A Glimpse Into Colonial America's Hygiene Practices


| LAST UPDATE 07/17/2023

By Stanley Wickens
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Most of us may not fully appreciate our access to modern plumbing and an array of cleaning products, oblivious to the fact that these amenities were non-existent in colonial America. Let's take a step back in time to explore colonial America's approach to personal hygiene.

In an era devoid of plumbing, full immersion baths were a rarity. This luxury was reserved for children, not for cleanliness, but to toughen them up. Adults resorted to a rudimentary method of bathing, wiping their bodies with a cloth soaked in a basin of water, akin to dusting off a shelf. The lack of indoor plumbing meant outhouses served as the primary facilities for human waste. Chamber pots were also used indoors and their contents unceremoniously thrown out of windows when full. Regrettably, this waste often contaminated water sources leading to the spread of diseases and numerous fatalities due to the absence of an effective disposal system.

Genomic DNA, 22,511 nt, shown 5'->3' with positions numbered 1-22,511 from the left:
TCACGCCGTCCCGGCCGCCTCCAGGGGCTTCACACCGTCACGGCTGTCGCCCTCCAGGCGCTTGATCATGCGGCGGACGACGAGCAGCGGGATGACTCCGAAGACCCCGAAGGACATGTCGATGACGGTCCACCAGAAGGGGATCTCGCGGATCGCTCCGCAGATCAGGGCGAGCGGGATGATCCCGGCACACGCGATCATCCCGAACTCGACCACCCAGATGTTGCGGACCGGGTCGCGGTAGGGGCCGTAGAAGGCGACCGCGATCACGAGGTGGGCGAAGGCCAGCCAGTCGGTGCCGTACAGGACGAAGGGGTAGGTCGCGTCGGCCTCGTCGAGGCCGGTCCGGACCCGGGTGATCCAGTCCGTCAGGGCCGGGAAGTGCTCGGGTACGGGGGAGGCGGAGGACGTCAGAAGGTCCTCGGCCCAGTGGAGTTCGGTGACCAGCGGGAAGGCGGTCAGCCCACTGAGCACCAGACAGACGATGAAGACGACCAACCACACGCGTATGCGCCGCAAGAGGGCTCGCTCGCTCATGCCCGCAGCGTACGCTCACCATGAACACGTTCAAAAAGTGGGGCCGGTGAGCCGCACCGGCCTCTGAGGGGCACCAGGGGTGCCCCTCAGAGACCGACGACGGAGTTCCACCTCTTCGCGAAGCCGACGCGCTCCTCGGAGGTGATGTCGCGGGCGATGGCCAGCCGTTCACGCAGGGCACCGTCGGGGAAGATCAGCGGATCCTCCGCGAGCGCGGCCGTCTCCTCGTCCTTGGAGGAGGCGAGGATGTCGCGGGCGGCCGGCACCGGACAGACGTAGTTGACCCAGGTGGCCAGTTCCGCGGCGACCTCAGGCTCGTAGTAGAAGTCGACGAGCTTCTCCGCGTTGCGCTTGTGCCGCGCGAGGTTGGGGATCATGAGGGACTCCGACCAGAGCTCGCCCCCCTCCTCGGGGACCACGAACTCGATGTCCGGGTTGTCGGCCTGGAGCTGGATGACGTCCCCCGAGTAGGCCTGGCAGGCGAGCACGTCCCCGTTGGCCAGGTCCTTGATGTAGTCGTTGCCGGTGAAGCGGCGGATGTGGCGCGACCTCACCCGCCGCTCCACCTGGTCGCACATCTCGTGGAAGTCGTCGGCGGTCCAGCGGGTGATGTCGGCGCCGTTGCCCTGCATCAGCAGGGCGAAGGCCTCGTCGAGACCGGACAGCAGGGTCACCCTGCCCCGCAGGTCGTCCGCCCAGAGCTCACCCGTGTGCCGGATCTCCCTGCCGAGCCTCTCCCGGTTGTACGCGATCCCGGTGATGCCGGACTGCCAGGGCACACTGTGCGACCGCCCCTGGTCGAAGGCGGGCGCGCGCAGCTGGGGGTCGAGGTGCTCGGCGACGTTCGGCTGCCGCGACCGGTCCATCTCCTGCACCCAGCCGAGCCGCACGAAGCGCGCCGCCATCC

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Images from the colonial era often show upper-class men sporting white wigs. This fashion statement was actually a solution to the prevalent issue of lice infestations. Shaving one's head and donning a wig made of animal fur was the chosen remedy. However, these wigs attracted lice and other insects due to the pomade and other products used to maintain them, resulting in an ongoing battle against pests. Bathing soaps were a luxury only the affluent could afford, with the common folk relying on lye soap, a concoction of animal fat, ash, and lye. This soap was too harsh for regular bathing and too costly to be used frivolously, hence it was primarily used for washing dishes and the dirtiest laundry - underwear, diapers, and aprons.

When bathing did occur, it was not an individual affair. Families would share a bath in a single tub of water, a practice that was fairly common. The process involved drawing water from a well, heating it over a fire, and transferring it to a portable wooden tub. Personal hygiene was not a major concern during the colonial era, and people from all walks of life bathed equally infrequently. The wealthy, however, had the advantage of larger wardrobes and fragrances to mask body odors. The less fortunate, unable to afford extra clothing and fragrances, had a more noticeable odor. But given the times, nobody was expected to smell like a bouquet of roses.

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